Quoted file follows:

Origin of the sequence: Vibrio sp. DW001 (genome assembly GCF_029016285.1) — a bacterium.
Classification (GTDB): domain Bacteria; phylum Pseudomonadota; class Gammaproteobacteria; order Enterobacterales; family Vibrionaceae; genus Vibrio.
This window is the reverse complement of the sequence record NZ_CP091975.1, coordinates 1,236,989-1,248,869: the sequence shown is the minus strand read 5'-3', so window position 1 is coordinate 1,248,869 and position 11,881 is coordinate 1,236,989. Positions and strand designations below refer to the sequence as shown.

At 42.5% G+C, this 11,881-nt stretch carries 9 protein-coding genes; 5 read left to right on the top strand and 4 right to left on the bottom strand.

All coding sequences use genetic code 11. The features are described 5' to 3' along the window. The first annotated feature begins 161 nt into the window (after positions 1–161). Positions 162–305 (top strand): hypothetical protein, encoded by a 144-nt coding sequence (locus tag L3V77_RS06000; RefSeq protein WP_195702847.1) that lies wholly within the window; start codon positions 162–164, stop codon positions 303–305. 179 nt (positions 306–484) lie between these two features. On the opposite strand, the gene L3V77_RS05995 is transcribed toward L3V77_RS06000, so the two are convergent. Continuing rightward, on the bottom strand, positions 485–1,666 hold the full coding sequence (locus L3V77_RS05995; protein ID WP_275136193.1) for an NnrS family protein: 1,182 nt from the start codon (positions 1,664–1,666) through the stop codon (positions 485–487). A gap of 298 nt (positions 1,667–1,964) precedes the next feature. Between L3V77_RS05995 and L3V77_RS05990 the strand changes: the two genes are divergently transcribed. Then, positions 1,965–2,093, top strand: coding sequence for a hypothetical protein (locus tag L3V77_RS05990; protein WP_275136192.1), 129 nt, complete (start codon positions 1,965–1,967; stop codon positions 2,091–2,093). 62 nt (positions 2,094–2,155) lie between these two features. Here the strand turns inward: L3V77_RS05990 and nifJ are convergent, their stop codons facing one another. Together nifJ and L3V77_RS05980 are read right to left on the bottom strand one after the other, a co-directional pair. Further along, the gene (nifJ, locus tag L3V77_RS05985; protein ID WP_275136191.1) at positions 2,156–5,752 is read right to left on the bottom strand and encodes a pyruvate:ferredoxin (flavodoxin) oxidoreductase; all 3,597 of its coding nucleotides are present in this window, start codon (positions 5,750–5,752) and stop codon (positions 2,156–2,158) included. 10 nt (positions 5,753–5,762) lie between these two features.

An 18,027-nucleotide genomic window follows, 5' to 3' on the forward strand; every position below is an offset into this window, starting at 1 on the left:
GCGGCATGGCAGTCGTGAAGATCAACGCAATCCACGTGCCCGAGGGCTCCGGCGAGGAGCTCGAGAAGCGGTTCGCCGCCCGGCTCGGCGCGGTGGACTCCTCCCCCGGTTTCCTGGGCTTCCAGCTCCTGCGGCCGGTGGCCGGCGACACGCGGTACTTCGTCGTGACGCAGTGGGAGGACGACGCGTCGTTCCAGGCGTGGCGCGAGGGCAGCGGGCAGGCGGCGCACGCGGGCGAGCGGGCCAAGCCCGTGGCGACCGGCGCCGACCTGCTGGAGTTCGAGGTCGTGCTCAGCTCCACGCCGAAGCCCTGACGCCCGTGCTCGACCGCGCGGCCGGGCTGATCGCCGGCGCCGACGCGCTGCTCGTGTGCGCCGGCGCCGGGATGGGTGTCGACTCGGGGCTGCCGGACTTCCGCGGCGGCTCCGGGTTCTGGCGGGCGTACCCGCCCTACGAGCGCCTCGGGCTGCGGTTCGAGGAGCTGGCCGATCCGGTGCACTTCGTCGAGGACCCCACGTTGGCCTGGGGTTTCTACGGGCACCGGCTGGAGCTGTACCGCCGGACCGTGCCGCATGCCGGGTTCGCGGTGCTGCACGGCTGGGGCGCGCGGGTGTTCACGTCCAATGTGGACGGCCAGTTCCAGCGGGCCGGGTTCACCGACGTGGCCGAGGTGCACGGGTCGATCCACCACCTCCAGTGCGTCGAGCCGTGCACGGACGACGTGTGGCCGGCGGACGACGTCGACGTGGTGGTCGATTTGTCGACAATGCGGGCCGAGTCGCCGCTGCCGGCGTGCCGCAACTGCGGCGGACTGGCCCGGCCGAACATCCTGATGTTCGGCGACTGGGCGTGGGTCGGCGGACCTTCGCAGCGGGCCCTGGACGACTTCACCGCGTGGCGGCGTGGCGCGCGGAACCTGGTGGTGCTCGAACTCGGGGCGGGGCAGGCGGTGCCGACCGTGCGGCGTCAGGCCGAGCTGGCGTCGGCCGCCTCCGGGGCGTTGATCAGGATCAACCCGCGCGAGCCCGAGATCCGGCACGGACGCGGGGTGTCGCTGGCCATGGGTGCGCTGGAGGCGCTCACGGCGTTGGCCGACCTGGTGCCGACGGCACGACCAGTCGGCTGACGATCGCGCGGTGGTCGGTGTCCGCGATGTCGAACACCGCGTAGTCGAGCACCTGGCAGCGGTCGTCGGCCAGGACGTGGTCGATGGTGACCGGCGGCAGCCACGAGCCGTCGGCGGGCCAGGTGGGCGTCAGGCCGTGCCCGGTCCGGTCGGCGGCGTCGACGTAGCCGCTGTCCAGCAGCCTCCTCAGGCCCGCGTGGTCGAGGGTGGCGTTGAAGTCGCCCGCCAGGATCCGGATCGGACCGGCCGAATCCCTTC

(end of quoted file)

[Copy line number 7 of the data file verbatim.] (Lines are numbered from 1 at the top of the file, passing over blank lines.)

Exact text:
GCGGCATGGCAGTCGTGAAGATCAACGCAATCCACGTGCCCGAGGGCTCCGGCGAGGAGCTCGAGAAGCGGTTCGCCGCCCGGCTCGGCGCGGTGGACTCCTCCCCCGGTTTCCTGGGCTTCCAGCTCCTGCGGCCGGTGGCCGGCGACACGCGGTACTTCGTCGTGACGCAGTGGGAGGACGACGCGTCGTTCCAGGCGTGGCGCGAGGGCAGCGGGCAGGCGGCGCACGCGGGCGAGCGGGCCAAGCCCGTGGCGACCGGCGCCGACCTGCTGGAGTTCGAGGTCGTGCTCAGCTCCACGCCGAAGCCCTGACGCCCGTGCTCGACCGCGCGGCCGGGCTGATCGCCGGCGCCGACGCGCTGCTCGTGTGCGCCGGCGCCGGGATGGGTGTCGACTCGGGGCTGCCGGACTTCCGCGGCGGCTCCGGGTTCTGGCGGGCGTACCCGCCCTACGAGCGCCTCGGGCTGCGGTTCGAGGAGCTGGCCGATCCGGTGCACTTCGTCGAGGACCCCACGTTGGCCTGGGGTTTCTACGGGCACCGGCTGGAGCTGTACCGCCGGACCGTGCCGCATGCCGGGTTCGCGGTGCTGCACGGCTGGGGCGCGCGGGTGTTCACGTCCAATGTGGACGGCCAGTTCCAGCGGGCCGGGTTCACCGACGTGGCCGAGGTGCACGGGTCGATCCACCACCTCCAGTGCGTCGAGCCGTGCACGGACGACGTGTGGCCGGCGGACGACGTCGACGTGGTGGTCGATTTGTCGACAATGCGGGCCGAGTCGCCGCTGCCGGCGTGCCGCAACTGCGGCGGACTGGCCCGGCCGAACATCCTGATGTTCGGCGACTGGGCGTGGGTCGGCGGACCTTCGCAGCGGGCCCTGGACGACTTCACCGCGTGGCGGCGTGGCGCGCGGAACCTGGTGGTGCTCGAACTCGGGGCGGGGCAGGCGGTGCCGACCGTGCGGCGTCAGGCCGAGCTGGCGTCGGCCGCCTCCGGGGCGTTGATCAGGATCAACCCGCGCGAGCCCGAGATCCGGCACGGACGCGGGGTGTCGCTGGCCATGGGTGCGCTGGAGGCGCTCACGGCGTTGGCCGACCTGGTGCCGACGGCACGACCAGTCGGCTGACGATCGCGCGGTGGTCGGTGTCCGCGATGTCGAACACCGCGTAGTCGAGCACCTGGCAGCGGTCGTCGGCCAGGACGTGGTCGATGGTGACCGGCGGCAGCCACGAGCCGTCGGCGGGCCAGGTGGGCGTCAGGCCGTGCCCGGTCCGGTCGGCGGCGTCGACGTAGCCGCTGTCCAGCAGCCTCCTCAGGCCCGCGTGGTCGAGGGTGGCGTTGAAGTCGCCCGCCAGGATCCGGATCGGACCGGCCGAATCCCTTC